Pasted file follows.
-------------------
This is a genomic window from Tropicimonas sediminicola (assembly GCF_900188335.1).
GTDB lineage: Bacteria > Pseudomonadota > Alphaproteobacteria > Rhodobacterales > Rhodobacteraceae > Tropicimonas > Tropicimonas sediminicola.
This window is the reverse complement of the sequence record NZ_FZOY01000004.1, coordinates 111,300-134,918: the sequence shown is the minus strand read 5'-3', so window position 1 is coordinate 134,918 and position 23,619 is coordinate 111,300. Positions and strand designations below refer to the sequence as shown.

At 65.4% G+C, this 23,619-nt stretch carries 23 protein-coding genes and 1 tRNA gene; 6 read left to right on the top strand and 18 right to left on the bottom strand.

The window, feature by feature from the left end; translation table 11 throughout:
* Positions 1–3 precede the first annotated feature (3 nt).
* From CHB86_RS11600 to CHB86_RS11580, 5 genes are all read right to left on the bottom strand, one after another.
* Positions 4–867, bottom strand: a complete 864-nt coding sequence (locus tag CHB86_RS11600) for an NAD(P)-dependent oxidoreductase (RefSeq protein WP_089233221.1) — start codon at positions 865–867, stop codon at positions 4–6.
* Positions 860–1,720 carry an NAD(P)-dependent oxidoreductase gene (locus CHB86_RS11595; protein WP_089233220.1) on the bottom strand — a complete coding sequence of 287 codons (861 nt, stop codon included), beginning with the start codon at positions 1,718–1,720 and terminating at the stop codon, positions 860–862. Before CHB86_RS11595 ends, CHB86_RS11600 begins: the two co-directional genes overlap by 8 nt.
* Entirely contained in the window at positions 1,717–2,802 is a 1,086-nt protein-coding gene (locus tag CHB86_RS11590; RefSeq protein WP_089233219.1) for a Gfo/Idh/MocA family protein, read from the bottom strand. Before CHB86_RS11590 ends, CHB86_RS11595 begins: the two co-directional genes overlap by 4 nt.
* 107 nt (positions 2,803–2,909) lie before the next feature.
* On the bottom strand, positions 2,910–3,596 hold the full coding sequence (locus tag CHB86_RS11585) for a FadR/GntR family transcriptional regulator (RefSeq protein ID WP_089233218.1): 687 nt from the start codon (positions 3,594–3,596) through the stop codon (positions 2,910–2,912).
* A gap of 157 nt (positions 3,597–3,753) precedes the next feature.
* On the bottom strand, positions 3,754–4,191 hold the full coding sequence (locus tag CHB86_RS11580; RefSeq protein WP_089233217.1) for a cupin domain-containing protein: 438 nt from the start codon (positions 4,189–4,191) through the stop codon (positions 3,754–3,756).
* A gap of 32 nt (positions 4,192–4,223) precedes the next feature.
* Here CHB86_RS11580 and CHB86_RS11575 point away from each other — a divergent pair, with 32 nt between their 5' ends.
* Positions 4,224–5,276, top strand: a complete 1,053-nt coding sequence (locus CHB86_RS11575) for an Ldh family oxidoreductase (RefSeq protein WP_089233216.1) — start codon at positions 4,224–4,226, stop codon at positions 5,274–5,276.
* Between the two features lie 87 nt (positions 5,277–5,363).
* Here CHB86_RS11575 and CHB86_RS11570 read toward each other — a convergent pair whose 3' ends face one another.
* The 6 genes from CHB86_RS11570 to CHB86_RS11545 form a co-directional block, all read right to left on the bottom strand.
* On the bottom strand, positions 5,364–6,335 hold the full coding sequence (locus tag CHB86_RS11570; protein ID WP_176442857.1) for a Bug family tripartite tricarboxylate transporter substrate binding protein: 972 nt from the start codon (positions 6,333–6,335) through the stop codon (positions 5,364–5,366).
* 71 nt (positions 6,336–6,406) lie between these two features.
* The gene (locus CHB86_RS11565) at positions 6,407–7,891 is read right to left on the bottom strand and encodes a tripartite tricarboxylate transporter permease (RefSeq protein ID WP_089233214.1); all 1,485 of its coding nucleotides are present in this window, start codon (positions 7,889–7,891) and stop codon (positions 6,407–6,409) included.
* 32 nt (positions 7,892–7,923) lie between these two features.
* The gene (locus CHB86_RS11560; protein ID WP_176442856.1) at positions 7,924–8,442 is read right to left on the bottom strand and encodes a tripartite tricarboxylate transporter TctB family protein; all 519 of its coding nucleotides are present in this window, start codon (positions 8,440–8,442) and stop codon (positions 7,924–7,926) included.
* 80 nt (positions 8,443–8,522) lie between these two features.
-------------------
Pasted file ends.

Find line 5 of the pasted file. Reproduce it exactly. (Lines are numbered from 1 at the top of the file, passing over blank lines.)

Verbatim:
The window, feature by feature from the left end; translation table 11 throughout: